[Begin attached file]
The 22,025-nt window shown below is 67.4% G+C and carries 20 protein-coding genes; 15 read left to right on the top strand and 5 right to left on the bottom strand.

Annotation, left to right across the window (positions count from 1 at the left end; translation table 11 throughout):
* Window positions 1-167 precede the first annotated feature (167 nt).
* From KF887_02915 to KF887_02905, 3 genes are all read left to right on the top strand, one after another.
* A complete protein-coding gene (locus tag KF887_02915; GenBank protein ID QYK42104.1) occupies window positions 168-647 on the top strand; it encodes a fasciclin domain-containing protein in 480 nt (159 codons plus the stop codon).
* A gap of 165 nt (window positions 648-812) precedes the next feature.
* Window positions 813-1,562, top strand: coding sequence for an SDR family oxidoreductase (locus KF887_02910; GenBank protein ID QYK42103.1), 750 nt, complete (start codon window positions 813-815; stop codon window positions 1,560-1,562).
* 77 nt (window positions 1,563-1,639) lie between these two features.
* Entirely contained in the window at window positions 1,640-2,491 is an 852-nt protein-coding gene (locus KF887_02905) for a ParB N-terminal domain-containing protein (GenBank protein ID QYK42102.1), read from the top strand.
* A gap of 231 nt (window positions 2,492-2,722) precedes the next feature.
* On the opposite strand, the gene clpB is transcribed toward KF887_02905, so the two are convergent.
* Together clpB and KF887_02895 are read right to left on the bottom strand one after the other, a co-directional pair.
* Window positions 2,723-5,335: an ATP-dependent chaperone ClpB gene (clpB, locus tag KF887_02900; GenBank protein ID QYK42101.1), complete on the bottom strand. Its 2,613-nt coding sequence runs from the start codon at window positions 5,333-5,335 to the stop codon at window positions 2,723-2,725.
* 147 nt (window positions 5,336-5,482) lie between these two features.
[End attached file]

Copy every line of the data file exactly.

The 22,025-nt window shown below is 67.4% G+C and carries 20 protein-coding genes; 15 read left to right on the top strand and 5 right to left on the bottom strand.

Annotation, left to right across the window (positions count from 1 at the left end; translation table 11 throughout):
* Window positions 1-167 precede the first annotated feature (167 nt).
* From KF887_02915 to KF887_02905, 3 genes are all read left to right on the top strand, one after another.
* A complete protein-coding gene (locus tag KF887_02915; GenBank protein ID QYK42104.1) occupies window positions 168-647 on the top strand; it encodes a fasciclin domain-containing protein in 480 nt (159 codons plus the stop codon).
* A gap of 165 nt (window positions 648-812) precedes the next feature.
* Window positions 813-1,562, top strand: coding sequence for an SDR family oxidoreductase (locus KF887_02910; GenBank protein ID QYK42103.1), 750 nt, complete (start codon window positions 813-815; stop codon window positions 1,560-1,562).
* 77 nt (window positions 1,563-1,639) lie between these two features.
* Entirely contained in the window at window positions 1,640-2,491 is an 852-nt protein-coding gene (locus KF887_02905) for a ParB N-terminal domain-containing protein (GenBank protein ID QYK42102.1), read from the top strand.
* A gap of 231 nt (window positions 2,492-2,722) precedes the next feature.
* On the opposite strand, the gene clpB is transcribed toward KF887_02905, so the two are convergent.
* Together clpB and KF887_02895 are read right to left on the bottom strand one after the other, a co-directional pair.
* Window positions 2,723-5,335: an ATP-dependent chaperone ClpB gene (clpB, locus tag KF887_02900; GenBank protein ID QYK42101.1), complete on the bottom strand. Its 2,613-nt coding sequence runs from the start codon at window positions 5,333-5,335 to the stop codon at window positions 2,723-2,725.
* 147 nt (window positions 5,336-5,482) lie between these two features.